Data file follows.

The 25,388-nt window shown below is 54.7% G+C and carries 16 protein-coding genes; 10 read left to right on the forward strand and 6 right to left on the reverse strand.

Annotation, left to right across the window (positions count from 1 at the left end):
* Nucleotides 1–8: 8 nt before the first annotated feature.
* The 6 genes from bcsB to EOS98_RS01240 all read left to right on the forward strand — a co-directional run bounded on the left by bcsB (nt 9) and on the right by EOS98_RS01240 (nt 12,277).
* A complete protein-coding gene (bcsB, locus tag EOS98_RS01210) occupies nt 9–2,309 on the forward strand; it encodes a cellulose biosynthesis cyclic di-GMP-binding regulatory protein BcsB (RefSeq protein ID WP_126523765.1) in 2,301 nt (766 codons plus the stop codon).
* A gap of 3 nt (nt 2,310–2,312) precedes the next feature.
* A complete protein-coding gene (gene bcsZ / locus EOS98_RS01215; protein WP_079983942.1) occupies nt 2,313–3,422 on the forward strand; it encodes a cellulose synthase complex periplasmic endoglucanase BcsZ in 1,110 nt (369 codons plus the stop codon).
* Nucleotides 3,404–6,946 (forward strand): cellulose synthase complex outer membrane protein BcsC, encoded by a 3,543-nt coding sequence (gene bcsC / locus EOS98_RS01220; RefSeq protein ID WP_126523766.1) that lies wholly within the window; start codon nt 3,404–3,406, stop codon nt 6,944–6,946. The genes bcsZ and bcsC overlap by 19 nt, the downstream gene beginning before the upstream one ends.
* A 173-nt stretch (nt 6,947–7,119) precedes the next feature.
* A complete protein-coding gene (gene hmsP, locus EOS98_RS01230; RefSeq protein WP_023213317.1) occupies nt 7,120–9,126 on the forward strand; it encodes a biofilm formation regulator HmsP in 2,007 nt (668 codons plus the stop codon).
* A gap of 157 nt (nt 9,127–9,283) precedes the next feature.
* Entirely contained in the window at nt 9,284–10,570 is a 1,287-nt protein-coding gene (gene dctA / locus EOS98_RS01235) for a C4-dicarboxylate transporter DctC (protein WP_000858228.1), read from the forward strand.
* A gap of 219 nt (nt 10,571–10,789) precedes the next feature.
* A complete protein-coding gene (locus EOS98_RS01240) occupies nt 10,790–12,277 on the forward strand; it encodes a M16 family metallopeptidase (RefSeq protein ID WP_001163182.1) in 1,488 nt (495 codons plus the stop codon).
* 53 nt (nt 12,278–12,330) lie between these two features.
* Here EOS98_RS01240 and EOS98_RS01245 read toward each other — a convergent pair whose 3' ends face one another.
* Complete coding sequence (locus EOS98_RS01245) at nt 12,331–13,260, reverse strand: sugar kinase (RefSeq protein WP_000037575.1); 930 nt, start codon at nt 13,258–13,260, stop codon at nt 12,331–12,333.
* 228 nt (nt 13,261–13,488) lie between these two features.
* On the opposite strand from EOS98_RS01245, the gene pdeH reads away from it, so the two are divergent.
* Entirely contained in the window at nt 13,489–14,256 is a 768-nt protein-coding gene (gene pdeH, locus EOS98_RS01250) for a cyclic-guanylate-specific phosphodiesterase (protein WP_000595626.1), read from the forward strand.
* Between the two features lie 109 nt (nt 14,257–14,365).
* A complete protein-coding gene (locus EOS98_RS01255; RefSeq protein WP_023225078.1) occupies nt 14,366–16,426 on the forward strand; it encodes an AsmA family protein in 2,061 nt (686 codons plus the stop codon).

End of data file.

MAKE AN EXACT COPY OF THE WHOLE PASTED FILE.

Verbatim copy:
The 25,388-nt window shown below is 54.7% G+C and carries 16 protein-coding genes; 10 read left to right on the forward strand and 6 right to left on the reverse strand.

Annotation, left to right across the window (positions count from 1 at the left end):
* Nucleotides 1–8: 8 nt before the first annotated feature.
* The 6 genes from bcsB to EOS98_RS01240 all read left to right on the forward strand — a co-directional run bounded on the left by bcsB (nt 9) and on the right by EOS98_RS01240 (nt 12,277).
* A complete protein-coding gene (bcsB, locus tag EOS98_RS01210) occupies nt 9–2,309 on the forward strand; it encodes a cellulose biosynthesis cyclic di-GMP-binding regulatory protein BcsB (RefSeq protein ID WP_126523765.1) in 2,301 nt (766 codons plus the stop codon).
* A gap of 3 nt (nt 2,310–2,312) precedes the next feature.
* A complete protein-coding gene (gene bcsZ / locus EOS98_RS01215; protein WP_079983942.1) occupies nt 2,313–3,422 on the forward strand; it encodes a cellulose synthase complex periplasmic endoglucanase BcsZ in 1,110 nt (369 codons plus the stop codon).
* Nucleotides 3,404–6,946 (forward strand): cellulose synthase complex outer membrane protein BcsC, encoded by a 3,543-nt coding sequence (gene bcsC / locus EOS98_RS01220; RefSeq protein ID WP_126523766.1) that lies wholly within the window; start codon nt 3,404–3,406, stop codon nt 6,944–6,946. The genes bcsZ and bcsC overlap by 19 nt, the downstream gene beginning before the upstream one ends.
* A 173-nt stretch (nt 6,947–7,119) precedes the next feature.
* A complete protein-coding gene (gene hmsP, locus EOS98_RS01230; RefSeq protein WP_023213317.1) occupies nt 7,120–9,126 on the forward strand; it encodes a biofilm formation regulator HmsP in 2,007 nt (668 codons plus the stop codon).
* A gap of 157 nt (nt 9,127–9,283) precedes the next feature.
* Entirely contained in the window at nt 9,284–10,570 is a 1,287-nt protein-coding gene (gene dctA / locus EOS98_RS01235) for a C4-dicarboxylate transporter DctC (protein WP_000858228.1), read from the forward strand.
* A gap of 219 nt (nt 10,571–10,789) precedes the next feature.
* A complete protein-coding gene (locus EOS98_RS01240) occupies nt 10,790–12,277 on the forward strand; it encodes a M16 family metallopeptidase (RefSeq protein ID WP_001163182.1) in 1,488 nt (495 codons plus the stop codon).
* 53 nt (nt 12,278–12,330) lie between these two features.
* Here EOS98_RS01240 and EOS98_RS01245 read toward each other — a convergent pair whose 3' ends face one another.
* Complete coding sequence (locus EOS98_RS01245) at nt 12,331–13,260, reverse strand: sugar kinase (RefSeq protein WP_000037575.1); 930 nt, start codon at nt 13,258–13,260, stop codon at nt 12,331–12,333.
* 228 nt (nt 13,261–13,488) lie between these two features.
* On the opposite strand from EOS98_RS01245, the gene pdeH reads away from it, so the two are divergent.
* Entirely contained in the window at nt 13,489–14,256 is a 768-nt protein-coding gene (gene pdeH, locus EOS98_RS01250) for a cyclic-guanylate-specific phosphodiesterase (protein WP_000595626.1), read from the forward strand.
* Between the two features lie 109 nt (nt 14,257–14,365).
* A complete protein-coding gene (locus EOS98_RS01255; RefSeq protein WP_023225078.1) occupies nt 14,366–16,426 on the forward strand; it encodes an AsmA family protein in 2,061 nt (686 codons plus the stop codon).